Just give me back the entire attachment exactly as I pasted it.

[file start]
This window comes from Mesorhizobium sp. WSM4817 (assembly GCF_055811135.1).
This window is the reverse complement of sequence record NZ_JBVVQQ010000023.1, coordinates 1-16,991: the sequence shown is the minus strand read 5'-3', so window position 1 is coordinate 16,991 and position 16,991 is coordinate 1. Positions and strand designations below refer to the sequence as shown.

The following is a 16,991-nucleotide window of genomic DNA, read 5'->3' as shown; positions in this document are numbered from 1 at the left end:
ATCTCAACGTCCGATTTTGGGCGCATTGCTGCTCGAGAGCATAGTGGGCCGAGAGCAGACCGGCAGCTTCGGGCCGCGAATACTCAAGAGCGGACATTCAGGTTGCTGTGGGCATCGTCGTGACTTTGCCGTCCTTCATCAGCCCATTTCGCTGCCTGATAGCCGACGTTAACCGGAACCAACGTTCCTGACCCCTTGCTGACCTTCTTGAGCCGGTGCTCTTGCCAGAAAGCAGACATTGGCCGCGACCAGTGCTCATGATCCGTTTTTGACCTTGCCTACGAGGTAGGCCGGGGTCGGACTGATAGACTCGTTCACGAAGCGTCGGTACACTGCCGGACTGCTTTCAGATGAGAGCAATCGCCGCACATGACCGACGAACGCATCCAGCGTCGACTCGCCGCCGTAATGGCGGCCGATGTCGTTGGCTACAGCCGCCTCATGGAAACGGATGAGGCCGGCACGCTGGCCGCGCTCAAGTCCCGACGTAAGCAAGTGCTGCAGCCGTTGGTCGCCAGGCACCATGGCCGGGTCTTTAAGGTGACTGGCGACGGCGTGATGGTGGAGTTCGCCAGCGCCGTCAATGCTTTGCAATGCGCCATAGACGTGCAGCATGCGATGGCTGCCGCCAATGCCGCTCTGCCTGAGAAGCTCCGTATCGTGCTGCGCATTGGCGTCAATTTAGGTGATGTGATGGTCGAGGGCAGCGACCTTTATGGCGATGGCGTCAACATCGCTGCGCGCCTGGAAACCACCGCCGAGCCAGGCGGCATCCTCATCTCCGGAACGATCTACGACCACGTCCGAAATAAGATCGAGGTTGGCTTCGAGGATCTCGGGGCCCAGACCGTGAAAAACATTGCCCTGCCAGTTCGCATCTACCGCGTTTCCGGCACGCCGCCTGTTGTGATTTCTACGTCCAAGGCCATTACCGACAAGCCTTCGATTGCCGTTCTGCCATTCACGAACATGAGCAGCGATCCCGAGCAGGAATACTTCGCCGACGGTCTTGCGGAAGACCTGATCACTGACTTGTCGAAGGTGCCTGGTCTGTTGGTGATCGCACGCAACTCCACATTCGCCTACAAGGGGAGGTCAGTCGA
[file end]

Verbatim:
This window comes from Mesorhizobium sp. WSM4817 (assembly GCF_055811135.1).
This window is the reverse complement of sequence record NZ_JBVVQQ010000023.1, coordinates 1-16,991: the sequence shown is the minus strand read 5'-3', so window position 1 is coordinate 16,991 and position 16,991 is coordinate 1. Positions and strand designations below refer to the sequence as shown.

The following is a 16,991-nucleotide window of genomic DNA, read 5'->3' as shown; positions in this document are numbered from 1 at the left end:
ATCTCAACGTCCGATTTTGGGCGCATTGCTGCTCGAGAGCATAGTGGGCCGAGAGCAGACCGGCAGCTTCGGGCCGCGAATACTCAAGAGCGGACATTCAGGTTGCTGTGGGCATCGTCGTGACTTTGCCGTCCTTCATCAGCCCATTTCGCTGCCTGATAGCCGACGTTAACCGGAACCAACGTTCCTGACCCCTTGCTGACCTTCTTGAGCCGGTGCTCTTGCCAGAAAGCAGACATTGGCCGCGACCAGTGCTCATGATCCGTTTTTGACCTTGCCTACGAGGTAGGCCGGGGTCGGACTGATAGACTCGTTCACGAAGCGTCGGTACACTGCCGGACTGCTTTCAGATGAGAGCAATCGCCGCACATGACCGACGAACGCATCCAGCGTCGACTCGCCGCCGTAATGGCGGCCGATGTCGTTGGCTACAGCCGCCTCATGGAAACGGATGAGGCCGGCACGCTGGCCGCGCTCAAGTCCCGACGTAAGCAAGTGCTGCAGCCGTTGGTCGCCAGGCACCATGGCCGGGTCTTTAAGGTGACTGGCGACGGCGTGATGGTGGAGTTCGCCAGCGCCGTCAATGCTTTGCAATGCGCCATAGACGTGCAGCATGCGATGGCTGCCGCCAATGCCGCTCTGCCTGAGAAGCTCCGTATCGTGCTGCGCATTGGCGTCAATTTAGGTGATGTGATGGTCGAGGGCAGCGACCTTTATGGCGATGGCGTCAACATCGCTGCGCGCCTGGAAACCACCGCCGAGCCAGGCGGCATCCTCATCTCCGGAACGATCTACGACCACGTCCGAAATAAGATCGAGGTTGGCTTCGAGGATCTCGGGGCCCAGACCGTGAAAAACATTGCCCTGCCAGTTCGCATCTACCGCGTTTCCGGCACGCCGCCTGTTGTGATTTCTACGTCCAAGGCCATTACCGACAAGCCTTCGATTGCCGTTCTGCCATTCACGAACATGAGCAGCGATCCCGAGCAGGAATACTTCGCCGACGGTCTTGCGGAAGACCTGATCACTGACTTGTCGAAGGTGCCTGGTCTGTTGGTGATCGCACGCAACTCCACATTCGCCTACAAGGGGAGGTCAGTCGA